Garth Holman

Medieval Food - 0 views

  • Medieval foods and diets depended much on the class of the individual.
  • Fowl such as capons, geese, larks, and chickens were usually available to the lord and his family. They would also dine on other meats; beef, bacon, lamb, and those living close to water may have regularly dined on salmon, herring, eels ands other fresh water fish. Fish would either be sold fresh or smoked and salted. Wealthy society could afford large quantities of milled flour and other meals made from grain. Dairy products such as cheese and butter could be seen on the manor table.
  • Most of the wheat they harvested went exclusively to the market, and peasant breads were made from barley and rye, baked into dark heavy loaves. Ales made from barley would quaff the thirst, as would water drawn from the well, sweetened with honey. Peasant society got what little proteins they could from peas and beans that would be added to bread and pottage.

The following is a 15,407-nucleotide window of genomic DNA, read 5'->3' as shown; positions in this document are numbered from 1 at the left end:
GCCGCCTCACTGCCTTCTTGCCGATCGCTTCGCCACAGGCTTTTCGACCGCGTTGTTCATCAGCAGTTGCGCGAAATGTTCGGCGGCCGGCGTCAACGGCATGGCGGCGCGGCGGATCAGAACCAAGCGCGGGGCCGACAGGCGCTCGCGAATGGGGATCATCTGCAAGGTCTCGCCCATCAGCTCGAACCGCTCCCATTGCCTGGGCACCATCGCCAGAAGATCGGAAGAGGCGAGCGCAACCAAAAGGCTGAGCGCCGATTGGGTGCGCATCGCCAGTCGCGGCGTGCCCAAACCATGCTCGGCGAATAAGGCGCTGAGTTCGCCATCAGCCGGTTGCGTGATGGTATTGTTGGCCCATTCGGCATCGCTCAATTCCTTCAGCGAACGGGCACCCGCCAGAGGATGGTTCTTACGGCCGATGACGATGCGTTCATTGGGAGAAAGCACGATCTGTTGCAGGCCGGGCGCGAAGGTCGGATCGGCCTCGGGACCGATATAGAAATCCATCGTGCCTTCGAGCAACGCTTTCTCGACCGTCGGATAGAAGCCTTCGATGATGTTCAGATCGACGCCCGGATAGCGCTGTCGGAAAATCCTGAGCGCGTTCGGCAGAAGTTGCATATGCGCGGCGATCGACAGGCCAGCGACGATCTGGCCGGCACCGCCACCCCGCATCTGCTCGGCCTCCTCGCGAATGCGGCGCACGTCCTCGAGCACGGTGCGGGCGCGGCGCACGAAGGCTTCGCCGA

• ...1 more annotation...
  • Onions, cabbage, garlic, nuts, berries, leeks, spinach, parsley were some of the foods that would combined to make thick soup. Raw vegetables were considered unhealthy and rarely eaten, but anything that could grown, with the exception of known poisonous plants, were added to the mix.
Garth Holman

Medieval Times - 0 views

  • women didn't even know the man before they wed.
  • ometimes able to choose their bride. Marriage back then was not based on love; most marriages were political arrangements.